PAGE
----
• Cpl. Dyke Coursen, Beaufort, South Carolina Sheriff’s Office, Jan. 8, 2002
  • Sgt. Todd Bates, Ohio National Guard, Dec. 10, 2003
  • Staff Sgt. Aaron Reese, Ohio National Guard, Dec. 10, 2003
  • Officer Bradley Scott, Elyria Police, Aug. 27, 2004
  • Officer Jason West, Cleveland Heights Police, May 26, 2007
  • Sgt. James Kerstetter, Elyria Police, March 15, 2010
  • Trooper Kenneth Velez, Ohio Highway Patrol, Sept. 15, 2016
  • Patrolman David Fahey, Cleveland Police, Jan. 24, 2017

 

LORAIN — Gone, but not forgotten.

The phrase was repeatedas law enforcement read the names of fallen officers dating back to 1883.

Each time a name was read, a rose was placed in front of a red, white and blue wreath hung on the stage in the auditorium of Lorain High School, where dozens gathered for the fourth annual Lorain County Police Memorial Service on Thursday.

Photos were on each side of the stage, one of Ohio Highway Patrol Trooper Kenneth Velez and one of Cleveland Patrolman David Fahey.

Velez, who lived in Lorain, was struck and killed by a car in September while conducting a traffic stop on Interstate 90 in Lakewood. Fahey was struck and killed by a car on I-90 in January when he got out of his patrol car to set up flares while assisting Lakewood Police with a fatal crash involving a firetruck and another vehicle.

Police used Fahey’s handcuffs during the arrest when police caught the man who allegedly hit Fahey that day.

Velez and Fahey were killed less than a mile apart on I-90.

Their names were read along with more than two dozen others recognized for dying in the line of duty.

Ohio Highway Patrol Col. Paul Pride gave the keynote speech.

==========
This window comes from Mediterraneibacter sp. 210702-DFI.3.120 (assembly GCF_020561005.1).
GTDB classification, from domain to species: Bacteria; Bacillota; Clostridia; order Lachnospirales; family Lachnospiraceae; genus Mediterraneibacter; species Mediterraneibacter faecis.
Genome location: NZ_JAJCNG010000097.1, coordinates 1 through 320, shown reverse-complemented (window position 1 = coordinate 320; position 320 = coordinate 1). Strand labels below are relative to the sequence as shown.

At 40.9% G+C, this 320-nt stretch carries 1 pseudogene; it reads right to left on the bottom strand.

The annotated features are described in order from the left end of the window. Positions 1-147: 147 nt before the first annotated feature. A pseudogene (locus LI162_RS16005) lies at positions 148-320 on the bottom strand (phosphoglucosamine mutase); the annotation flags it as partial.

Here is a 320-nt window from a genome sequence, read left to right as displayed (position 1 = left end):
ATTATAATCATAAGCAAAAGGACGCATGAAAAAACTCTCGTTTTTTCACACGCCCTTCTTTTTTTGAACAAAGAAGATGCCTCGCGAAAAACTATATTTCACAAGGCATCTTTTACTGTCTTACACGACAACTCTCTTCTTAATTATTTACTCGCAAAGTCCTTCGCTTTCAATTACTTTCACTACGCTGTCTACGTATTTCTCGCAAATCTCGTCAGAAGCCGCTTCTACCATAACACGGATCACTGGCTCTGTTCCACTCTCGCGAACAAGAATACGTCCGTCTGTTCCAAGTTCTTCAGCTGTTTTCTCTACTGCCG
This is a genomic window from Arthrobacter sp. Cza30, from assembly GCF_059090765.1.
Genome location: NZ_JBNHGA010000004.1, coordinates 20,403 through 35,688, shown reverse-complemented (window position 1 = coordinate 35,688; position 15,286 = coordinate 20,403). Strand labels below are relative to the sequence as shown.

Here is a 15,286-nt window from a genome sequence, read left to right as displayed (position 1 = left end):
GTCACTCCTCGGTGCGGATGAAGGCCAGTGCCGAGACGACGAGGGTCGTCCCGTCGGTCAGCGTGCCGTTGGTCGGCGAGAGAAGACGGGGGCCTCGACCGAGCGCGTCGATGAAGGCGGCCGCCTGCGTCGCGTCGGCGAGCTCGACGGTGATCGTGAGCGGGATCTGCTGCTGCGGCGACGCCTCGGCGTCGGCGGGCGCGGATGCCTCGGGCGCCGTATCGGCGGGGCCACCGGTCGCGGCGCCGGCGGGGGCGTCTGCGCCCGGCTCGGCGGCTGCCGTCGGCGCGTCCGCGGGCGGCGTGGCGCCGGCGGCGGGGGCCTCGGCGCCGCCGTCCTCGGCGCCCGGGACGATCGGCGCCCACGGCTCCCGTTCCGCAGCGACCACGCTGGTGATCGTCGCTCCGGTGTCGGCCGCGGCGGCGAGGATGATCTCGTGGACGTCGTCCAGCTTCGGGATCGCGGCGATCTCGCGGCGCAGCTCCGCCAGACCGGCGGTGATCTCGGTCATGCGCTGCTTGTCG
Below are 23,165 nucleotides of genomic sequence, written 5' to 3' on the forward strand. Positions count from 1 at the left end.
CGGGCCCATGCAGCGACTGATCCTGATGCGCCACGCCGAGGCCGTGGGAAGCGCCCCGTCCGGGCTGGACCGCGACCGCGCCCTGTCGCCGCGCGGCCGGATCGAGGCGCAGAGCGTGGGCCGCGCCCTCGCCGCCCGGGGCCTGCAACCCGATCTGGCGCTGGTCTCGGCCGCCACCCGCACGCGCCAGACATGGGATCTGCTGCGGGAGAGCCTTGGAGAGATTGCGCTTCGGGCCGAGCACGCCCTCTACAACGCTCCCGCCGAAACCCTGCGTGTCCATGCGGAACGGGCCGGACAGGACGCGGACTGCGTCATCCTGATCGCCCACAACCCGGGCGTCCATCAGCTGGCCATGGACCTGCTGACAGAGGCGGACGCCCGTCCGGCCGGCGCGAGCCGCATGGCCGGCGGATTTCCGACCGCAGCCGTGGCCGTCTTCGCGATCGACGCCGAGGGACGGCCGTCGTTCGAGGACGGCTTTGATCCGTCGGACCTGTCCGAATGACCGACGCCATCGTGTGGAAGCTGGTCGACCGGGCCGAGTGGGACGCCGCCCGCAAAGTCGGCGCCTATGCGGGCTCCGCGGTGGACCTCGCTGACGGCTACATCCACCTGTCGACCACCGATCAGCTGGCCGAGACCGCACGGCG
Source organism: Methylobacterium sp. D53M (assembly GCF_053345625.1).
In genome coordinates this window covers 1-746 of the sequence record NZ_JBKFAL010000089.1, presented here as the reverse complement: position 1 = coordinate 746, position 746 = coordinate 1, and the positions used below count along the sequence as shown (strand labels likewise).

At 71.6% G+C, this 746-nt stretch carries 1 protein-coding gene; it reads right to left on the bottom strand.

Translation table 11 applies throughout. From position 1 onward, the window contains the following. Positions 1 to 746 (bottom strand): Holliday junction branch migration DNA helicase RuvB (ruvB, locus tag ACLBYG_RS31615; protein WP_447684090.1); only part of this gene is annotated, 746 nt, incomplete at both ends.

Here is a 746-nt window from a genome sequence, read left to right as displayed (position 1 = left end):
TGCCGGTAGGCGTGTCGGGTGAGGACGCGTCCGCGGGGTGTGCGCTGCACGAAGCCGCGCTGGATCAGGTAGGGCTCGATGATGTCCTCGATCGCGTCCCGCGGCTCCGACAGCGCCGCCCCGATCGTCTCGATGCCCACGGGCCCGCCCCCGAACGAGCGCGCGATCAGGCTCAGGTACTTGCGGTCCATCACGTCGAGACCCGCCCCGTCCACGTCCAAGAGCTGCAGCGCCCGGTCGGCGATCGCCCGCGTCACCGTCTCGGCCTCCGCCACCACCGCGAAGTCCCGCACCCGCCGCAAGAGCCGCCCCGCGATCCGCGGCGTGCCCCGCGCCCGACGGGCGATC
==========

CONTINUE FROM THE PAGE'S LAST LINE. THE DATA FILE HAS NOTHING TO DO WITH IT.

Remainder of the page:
“Memorials like this give us a chance to reflect on a life’s story, a life that was well lived, a life of service and a life of sacrifice,” Pride said. “It also introduces the possibility of hope, imagination and new life for those that are survivors.”

Pride said he watched as the Northeast Ohio community came together after the deaths of Velez and Fahey and was blown away by the outpouring of support.

“There is just a very obvious sense of love that you have for one another,” Pride said. “We saw people lining the streets paying their respects, waving flags and holding signs.”

He thanked the community for its support in both cases by showing up in solidarity and he thanked local businesses that held fundraisers to support the fallen officers’ families.

Pride said the annual tribute is a chance to celebrate not the deaths of these men, but the way they lived with stories of their strength, courage and character.

“Our lives are made richer because our paths crossed with these fine men,” Pride said. “It doesn’t matter the shape of the badge or the color of uniform, fallen officers nationwide and worldwide are our brothers and sisters in blue.”

Contact Jodi Weinberger at 329-7245 or jweinberger@chroniclet.com. Follow her on Twitter @Jodi_Weinberger.